Image by Jay Wennington

Culinary Translation

Cookbooks, Magazines, Blogs, Menus . . .

I first took an interest in cooking as a boy, poring over my mother's cookbooks for hours on end and enlisting her help to re-create the things I saw. Later on, I had the opportunity to cook professionally in a restaurant kitchen for a time. I have been a passionate hobby chef for my entire adult life, with much of my spare time devoted to watching food blogs and cooking shows, exploring ingredients and techniques, and then feeding my family on the results.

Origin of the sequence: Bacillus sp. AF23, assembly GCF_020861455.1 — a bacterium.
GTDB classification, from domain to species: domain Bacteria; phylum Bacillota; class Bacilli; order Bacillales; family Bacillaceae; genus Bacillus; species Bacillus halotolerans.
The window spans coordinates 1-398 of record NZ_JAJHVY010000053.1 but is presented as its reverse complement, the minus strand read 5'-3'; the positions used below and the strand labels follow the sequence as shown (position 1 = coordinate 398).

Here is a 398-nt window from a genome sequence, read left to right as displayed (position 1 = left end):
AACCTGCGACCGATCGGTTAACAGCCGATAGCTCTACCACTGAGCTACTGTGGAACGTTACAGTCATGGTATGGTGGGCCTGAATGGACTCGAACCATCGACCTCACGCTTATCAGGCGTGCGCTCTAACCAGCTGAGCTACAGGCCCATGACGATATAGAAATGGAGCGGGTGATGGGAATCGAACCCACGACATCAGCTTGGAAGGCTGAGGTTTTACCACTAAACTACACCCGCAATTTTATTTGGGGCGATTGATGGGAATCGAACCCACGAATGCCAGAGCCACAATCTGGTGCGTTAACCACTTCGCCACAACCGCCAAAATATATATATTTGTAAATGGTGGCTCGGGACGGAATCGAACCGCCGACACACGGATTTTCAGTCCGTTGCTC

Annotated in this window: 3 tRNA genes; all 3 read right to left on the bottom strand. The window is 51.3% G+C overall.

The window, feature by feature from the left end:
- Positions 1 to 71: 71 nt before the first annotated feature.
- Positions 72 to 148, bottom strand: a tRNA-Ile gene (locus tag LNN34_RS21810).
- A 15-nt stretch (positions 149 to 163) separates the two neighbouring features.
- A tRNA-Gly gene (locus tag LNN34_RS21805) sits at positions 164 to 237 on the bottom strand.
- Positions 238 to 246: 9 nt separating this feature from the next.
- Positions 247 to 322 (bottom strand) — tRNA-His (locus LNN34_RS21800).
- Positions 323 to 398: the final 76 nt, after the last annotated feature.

When describing a dish, restaurant offering, or menu item, the reader should be able to almost taste the flavours and scent the aromas of the dish. Matters of style, including adjective selection, voice, and flow are paramount. Marketing copy and other descriptive text should thus be fully localized to achieve its intent, while still retaining the subtle allure of the foreign.

 

With instructional texts, on the other hand, the ability of the reader to re-create the dish flawlessly is the chief consideration. These texts should be translated with an eye toward adaptation to local conventions, including the conversion of measuring units and the use of local substitutes for ingredients not commonly available in the target region.